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Fix to last year’s omnibus rural Colorado bill leaves decision to special districts

Author: Marianne Goodland - January 17, 2018 - Updated: January 26, 2018

APMarijuanaTouristsT.jpg
marijuanaIn this Sept. 16, 2015, file photo, customers shop for marijuana inside a recreational marijuana store, in Denver. (AP Photo/Brennan Linsley, file)

Late Tuesday the state Senate rolled out the bill that will fix last year’s unintentional error in the omnibus bill for rural Colorado.

Senate Bill 18-088 has 22 Senate co-sponsors, which ought to be more than enough to get it across the finish line in that chamber, except for one small detail. The bill doesn’t have any of the Republican members of the Senate Finance Committee signed on to help move the bill forward, leaving an open question on whether it can survive its first crucial hearing.

The bill is the result of a drafting error from the 2017 legislative session and in Senate Bill 17-267, Sustainability of Rural Colorado. The measure accidentally left out language that would continue to allow nine special taxing districts to collect a portion of the state’s marijuana tax revenues.

SB 267 hiked the sales tax on recreational marijuana from 12.1* percent to 15 percent, as allowed by voters. That 2.9* percent is what the special districts were allowed to collect within their borders.

SB 88 would restore the taxing authority to the special districts that lost the marijuana revenue after the passage of SB 17-267. The question of whether to seek voter approval for that taxing authority is left to the special districts to decide. The bill includes a safety clause, meaning the districts could start collecting the tax as soon as possible after the governor signs it. He has not yet said whether he would do so, as he said Tuesday he had not seen the bill.

According to a 2017 analysis of the error, the nine districts — five transportation districts, one hospital, one housing, one cultural and another that isn’t identified — would lose $6.9 million in 2017-18 and $8.6 million in 2018-19. The biggest loser is the eight-county metro Denver Regional Transportation District (RTD), which could lose almost $6 million in 2017-18 alone.

The error caused Gov. John Hickenlooper to call back lawmakers in October for a special session, despite warnings from Senate Republicans that the fix could be dealt with in January. The session ended after two days with no fix.

It’s now January, said Senate President Kevin Grantham of Cañon City on Tuesday. Grantham is among the 22 Senate co-sponsors of SB 88.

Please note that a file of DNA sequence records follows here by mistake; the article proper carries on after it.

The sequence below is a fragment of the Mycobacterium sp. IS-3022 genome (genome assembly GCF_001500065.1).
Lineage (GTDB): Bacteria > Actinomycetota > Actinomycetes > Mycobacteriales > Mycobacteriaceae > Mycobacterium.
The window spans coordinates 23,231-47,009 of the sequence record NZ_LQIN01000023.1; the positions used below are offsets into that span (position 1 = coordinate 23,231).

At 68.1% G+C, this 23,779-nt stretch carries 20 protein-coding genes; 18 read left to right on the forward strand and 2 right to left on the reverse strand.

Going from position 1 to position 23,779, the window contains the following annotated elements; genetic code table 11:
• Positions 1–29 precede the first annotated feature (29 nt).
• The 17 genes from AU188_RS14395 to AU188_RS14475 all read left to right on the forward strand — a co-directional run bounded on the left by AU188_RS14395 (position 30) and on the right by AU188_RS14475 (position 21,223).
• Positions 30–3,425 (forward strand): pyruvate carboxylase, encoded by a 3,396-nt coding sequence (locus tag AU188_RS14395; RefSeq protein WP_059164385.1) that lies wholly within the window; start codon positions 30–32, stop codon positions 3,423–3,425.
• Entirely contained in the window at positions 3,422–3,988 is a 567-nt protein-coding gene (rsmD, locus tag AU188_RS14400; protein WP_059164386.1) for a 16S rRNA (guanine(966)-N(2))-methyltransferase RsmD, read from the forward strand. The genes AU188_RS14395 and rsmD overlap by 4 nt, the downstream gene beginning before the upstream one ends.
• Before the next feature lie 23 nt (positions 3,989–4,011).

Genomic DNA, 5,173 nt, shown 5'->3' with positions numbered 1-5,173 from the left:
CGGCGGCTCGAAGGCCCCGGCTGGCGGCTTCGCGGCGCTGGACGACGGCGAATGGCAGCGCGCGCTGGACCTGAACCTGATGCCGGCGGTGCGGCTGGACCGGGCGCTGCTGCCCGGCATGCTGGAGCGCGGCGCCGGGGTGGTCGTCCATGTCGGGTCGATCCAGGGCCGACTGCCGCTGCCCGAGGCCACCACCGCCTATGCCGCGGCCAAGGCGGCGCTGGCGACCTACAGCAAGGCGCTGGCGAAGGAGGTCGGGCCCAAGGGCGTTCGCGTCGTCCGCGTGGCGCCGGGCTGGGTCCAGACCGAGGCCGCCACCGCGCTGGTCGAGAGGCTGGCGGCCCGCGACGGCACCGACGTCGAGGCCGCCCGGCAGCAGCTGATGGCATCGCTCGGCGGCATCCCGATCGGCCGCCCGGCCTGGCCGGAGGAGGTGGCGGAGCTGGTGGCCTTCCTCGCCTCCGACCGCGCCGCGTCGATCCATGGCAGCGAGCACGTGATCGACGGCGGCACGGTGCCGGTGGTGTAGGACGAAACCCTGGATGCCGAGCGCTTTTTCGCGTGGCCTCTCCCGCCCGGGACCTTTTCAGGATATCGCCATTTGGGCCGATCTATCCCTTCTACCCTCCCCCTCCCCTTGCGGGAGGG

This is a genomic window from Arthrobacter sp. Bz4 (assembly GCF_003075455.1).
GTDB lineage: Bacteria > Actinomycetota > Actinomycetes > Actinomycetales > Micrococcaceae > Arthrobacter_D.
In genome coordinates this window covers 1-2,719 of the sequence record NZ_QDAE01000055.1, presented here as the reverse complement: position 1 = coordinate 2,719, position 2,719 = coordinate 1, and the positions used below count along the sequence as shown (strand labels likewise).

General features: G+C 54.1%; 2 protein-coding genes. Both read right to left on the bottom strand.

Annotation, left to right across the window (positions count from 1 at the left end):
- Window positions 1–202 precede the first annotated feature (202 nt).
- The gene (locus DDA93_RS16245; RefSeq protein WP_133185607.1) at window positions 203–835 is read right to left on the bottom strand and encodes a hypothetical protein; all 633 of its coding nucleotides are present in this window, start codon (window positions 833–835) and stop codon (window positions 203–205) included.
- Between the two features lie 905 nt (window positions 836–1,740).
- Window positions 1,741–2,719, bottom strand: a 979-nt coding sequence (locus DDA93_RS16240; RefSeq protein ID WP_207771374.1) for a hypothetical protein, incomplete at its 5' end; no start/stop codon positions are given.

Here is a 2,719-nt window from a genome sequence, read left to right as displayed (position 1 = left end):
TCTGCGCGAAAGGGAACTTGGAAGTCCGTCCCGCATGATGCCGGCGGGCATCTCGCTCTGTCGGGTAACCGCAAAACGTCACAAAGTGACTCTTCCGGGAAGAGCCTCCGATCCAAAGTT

Sen. Bob Gardner, a Colorado Springs Republican, is the measure’s chief sponsor. He told Colorado Politics Wednesday that the measure reauthorizes the marijuana tax for the special districts, but leaves it up to the districts, their attorneys and their voters on whether to seek a special election to re-confirm the districts’ ability to collect those taxes.

Possibly some of those districts might seek that vote, but more than likely most will not, Gardner said Wednesday, although ignoring a vote might be risky.

Cost is one issue for a special district. During the special session, RTD estimated the cost of going to voters for reauthorization might be a million-dollar campaign.

For Gardner, the issue boils down to this: When the General Assembly makes a mistake, no matter if unintentional, it’s up to lawmakers to fix it and “to do it in the best way possible.”

“We’ll never wave a wand” and fix everything that went wrong with 267, Gardner said, such as finding a way to repay the dollars lost. That would have to come out of 267 funds, but the votes just weren’t there to do that, he explained.

In the Senate, the bill has 15 Democratic cosponsors, one unaffiliated (Sen. Cheri Jahn of Wheat Ridge) and six Republicans. That does not include any of the Republicans on the Senate Finance Committee: Chair Sen. Tim Neville of Littleton, and Sens. Jim Smallwood of Parker and Jack Tate of Centennial. Tate voted for SB 267 last year, both in committee and on final vote in the Senate. Neville voted against it in committee; both he and Smallwood voted against SB 267 in the Senate’s final vote.

In the House, the measure is sponsored by House Majority Leader KC Becker, one of the primary co-sponsors of SB 267, along with 33 other members: three Republicans and 30 other Democrats. Missing among the Democrats: Rep. Steve Lebsock of Thornton, who has his own version of an SB 267 fix. The measure has the support of all three House members of the Joint Budget Committee but doesn’t have the backing of the Senate’s JBC members.

The 2018 fix is not yet scheduled for a hearing.

 

Correction to change percentages to 2.9 percent for the special taxing districts portion.

Marianne Goodland

Marianne Goodland

Marianne Goodland is the chief legislative reporter for Colorado Politics. She's covered the Colorado General Assembly for 20 years, starting off in 1998 with the Silver & Gold Record, the editorially-independent newspaper at CU that was shuttered in 2009. She also writes for six rural newspapers in northeastern Colorado. Marianne specializes in rural issues, agriculture, water and, during election season, campaign finance. In her free time (ha!) she lives in Lakewood with her husband, Jeff; a cantankerous Shih-Tzu named Sophie; and Gunther the cat. She is also an award-winning professional harpist.